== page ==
17 17 Basel Convention Entered into force May 1992 170 Parties as of June 2008 Subsequent amendments have yet to enter into force

18 18 Rotterdam Convention Entered into force February 2004 120 Parties as of June 2008

19 19 Areas for integrated implementation 1.Framework for lifecycle management 2.Chemicals covered 3.Regulatory infrastructure 4.Import/export control 5.Waste management 6.Hazard communication

20 20 1. Framework for Lifecycle Management Together the three conventions cover the key elements of the life cycle management of hazardous chemicals: –SC sets out specific criteria for identifying POPs that are to be incorporated into national assessment schemes – should lead to national regulatory action –RC candidate chemicals are those that are banned or severely restricted or refused first time approval for health or environmental reasons

21 21 1. Framework for Lifecycle Management Rotterdam Convention is a first line of defence against future POPs gives countries an early opportunity to consider alternatives PIC procedure should assist in avoiding an accumulation of unwanted stockpiles

22 22 1. Framework for Lifecycle Management Stockholm Convention eliminate production and use of POPs chemicals restricts the import and export of POPs to cases where the purpose is the environmentally sound disposal reduce or eliminate releases of POPs working on BAT/BEP guidelines

23 23 1. Framework for Lifecycle Management Basel Convention can assist in managing disposal of unwanted stockpiles technical working group is developing guidelines on management of POPs wastes

24 24 2. Chemicals Covered 8 of the 10 intentionally produced POPs are subject to the Rotterdam Convention anticipate that in future intentionally produced POPs in the Stockholm Convention will be first included in the RC as wastes all chemicals will be subject to the Basel Convention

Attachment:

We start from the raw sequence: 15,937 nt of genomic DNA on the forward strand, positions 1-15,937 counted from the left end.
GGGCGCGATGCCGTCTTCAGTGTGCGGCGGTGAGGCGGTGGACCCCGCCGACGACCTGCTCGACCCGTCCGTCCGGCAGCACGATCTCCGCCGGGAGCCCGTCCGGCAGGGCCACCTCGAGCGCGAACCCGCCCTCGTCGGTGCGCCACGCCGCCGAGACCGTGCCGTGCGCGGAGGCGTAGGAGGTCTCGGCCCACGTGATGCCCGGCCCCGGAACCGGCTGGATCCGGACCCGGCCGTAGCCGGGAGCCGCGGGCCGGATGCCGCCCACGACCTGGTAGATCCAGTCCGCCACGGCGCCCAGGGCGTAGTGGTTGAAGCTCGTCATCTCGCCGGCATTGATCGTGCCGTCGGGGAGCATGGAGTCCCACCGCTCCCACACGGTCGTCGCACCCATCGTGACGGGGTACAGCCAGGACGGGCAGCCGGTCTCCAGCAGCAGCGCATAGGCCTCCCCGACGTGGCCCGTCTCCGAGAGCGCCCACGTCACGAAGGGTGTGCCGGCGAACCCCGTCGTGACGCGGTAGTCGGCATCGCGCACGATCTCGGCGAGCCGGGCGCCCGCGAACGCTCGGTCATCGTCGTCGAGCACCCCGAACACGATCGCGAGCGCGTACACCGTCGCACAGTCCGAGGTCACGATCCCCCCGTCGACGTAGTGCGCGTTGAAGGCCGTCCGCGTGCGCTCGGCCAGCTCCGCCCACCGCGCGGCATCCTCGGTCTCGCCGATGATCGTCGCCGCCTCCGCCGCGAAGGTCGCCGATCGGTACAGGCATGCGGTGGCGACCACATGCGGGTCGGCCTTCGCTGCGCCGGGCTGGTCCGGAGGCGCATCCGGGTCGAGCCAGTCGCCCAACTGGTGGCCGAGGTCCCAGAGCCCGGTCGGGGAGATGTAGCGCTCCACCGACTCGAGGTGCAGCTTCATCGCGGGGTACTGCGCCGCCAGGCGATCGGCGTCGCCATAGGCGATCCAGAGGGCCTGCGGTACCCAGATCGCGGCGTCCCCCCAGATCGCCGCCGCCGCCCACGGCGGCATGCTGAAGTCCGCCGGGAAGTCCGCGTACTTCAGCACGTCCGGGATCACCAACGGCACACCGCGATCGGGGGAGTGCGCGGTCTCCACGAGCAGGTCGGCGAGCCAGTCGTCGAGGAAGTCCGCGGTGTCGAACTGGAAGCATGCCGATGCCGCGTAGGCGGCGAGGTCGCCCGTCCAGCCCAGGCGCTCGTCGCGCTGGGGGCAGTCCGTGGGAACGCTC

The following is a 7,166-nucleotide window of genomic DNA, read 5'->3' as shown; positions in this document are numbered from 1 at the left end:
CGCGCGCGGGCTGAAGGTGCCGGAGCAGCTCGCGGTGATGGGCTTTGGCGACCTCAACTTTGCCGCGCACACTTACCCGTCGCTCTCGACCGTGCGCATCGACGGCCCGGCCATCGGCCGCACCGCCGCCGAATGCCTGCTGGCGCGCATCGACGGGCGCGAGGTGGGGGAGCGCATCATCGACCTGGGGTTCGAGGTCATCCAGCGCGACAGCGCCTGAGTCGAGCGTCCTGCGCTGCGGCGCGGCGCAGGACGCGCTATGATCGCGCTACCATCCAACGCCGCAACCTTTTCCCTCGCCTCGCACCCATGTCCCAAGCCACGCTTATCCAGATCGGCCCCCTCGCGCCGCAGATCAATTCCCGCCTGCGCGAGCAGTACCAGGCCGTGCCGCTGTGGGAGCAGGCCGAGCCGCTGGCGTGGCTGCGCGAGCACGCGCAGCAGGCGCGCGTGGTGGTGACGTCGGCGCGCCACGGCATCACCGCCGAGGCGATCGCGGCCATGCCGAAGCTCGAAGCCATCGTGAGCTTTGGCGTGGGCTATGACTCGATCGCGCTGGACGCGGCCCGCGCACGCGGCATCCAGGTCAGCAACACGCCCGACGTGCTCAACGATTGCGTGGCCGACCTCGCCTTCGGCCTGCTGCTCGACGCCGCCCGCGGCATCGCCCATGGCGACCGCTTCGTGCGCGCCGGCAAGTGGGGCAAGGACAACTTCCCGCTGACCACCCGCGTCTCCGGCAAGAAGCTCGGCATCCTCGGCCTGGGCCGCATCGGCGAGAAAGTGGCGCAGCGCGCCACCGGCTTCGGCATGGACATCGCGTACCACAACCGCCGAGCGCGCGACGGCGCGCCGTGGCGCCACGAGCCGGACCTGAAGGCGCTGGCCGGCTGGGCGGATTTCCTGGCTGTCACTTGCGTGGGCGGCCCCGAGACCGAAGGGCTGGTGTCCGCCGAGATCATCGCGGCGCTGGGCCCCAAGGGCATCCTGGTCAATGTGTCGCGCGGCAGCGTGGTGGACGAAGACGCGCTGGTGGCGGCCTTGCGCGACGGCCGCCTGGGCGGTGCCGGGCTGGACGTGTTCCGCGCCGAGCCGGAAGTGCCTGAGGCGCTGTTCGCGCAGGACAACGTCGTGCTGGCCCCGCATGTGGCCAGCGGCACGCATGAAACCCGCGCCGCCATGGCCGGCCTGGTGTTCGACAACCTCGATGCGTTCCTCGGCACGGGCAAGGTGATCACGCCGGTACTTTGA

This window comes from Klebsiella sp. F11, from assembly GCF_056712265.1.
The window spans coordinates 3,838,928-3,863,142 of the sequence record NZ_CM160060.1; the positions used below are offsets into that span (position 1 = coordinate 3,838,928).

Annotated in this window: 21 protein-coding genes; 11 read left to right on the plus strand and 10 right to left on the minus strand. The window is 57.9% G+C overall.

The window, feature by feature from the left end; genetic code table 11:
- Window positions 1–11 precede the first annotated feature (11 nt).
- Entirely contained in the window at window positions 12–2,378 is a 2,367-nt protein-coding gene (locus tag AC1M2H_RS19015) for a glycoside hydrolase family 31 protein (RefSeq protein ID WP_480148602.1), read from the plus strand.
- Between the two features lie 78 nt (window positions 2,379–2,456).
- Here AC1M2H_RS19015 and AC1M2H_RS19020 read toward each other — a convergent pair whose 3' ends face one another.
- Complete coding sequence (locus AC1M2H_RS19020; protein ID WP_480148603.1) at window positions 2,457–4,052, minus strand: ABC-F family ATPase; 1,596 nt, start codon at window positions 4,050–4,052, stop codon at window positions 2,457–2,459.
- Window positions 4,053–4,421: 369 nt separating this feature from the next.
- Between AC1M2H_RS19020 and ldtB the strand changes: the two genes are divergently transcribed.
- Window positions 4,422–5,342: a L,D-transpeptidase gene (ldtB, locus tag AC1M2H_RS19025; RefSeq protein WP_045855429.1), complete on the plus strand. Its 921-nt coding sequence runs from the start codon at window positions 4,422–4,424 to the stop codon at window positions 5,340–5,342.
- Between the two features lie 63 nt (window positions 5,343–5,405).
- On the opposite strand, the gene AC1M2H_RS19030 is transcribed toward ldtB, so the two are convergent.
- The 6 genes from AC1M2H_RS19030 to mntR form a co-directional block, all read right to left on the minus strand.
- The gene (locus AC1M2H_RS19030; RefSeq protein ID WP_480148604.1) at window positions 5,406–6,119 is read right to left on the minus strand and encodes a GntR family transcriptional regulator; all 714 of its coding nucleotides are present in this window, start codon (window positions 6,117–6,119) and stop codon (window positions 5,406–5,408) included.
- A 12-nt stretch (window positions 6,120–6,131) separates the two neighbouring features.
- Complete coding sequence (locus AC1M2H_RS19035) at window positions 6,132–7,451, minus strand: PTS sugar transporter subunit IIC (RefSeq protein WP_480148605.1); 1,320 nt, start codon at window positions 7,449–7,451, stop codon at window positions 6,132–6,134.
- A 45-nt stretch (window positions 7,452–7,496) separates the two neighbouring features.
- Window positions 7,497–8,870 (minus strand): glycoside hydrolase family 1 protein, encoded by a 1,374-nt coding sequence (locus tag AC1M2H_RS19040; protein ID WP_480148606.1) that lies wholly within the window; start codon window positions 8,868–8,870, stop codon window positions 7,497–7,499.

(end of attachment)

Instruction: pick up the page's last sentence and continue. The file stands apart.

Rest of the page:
25 25 3. Regulatory infrastructure Countries can use the experience gained during ratification of the Basel Convention for Stockholm and Rotterdam Guidance to developing National Implementation Plans (NIPs) adopted at Stockholm Convention COP.1 includes references to integration with the Rotterdam Convention

26 26 3. Regulatory infrastructure National chemicals legislation – all three Conventions involve a review of existing legal or administrative infrastructure –Utilize Rotterdam Legal Guide in reviewing legislation

27 27 4. Import/Export Controls All three Conventions provide mechanisms to restrict imports and obligations on exports. –Import restrictions under Rotterdam may help prevent stockpiles and wastes accumulating Customs officials should be trained on Convention requirements in a coordinated manner, addressing all three Convention’s Conventions may facilitate monitoring of movement of hazardous chemicals

28 28 4. Import/Export Controls Secretariats of the three Conventions are working together to ensure a coordinated approach to training customs authorities on the requirements of the Conventions –in association with UNEP Green Customs initiative and the World Customs Organization

29 29 5. Waste Management Movement of wastes under Basel Convention –Rotterdam and Stockholm may help to prevent accumulation of stockpiles Basel Convention is developing technical guidelines for PCB, dioxins, furans and other hazardous wastes –These will be taken up by Stockholm Convention

30 30 6. Hazard Communication All three Conventions have mechanisms for hazard communication National focal points for the Conventions should share information to ensure awareness among relevant authorities Close cooperation between focal points and regulators will assist in an integrated approach –such cooperation may assist in coordinated implementation, as common issues can be considered together

31 31 Synergies process among the Basel Rotterdam and Stockholm Conventions Decisions of the 3 COPs Establish the Joint ad Hoc Working Group on enhancing cooperation and coordination among the Conventions –15 representatives from each Convention (3 per UN region) –First meeting March 2007, Helsinki Finland –Second meeting December 2007, Vienna, Austria –Final meeting March 2008 – Rome, Italy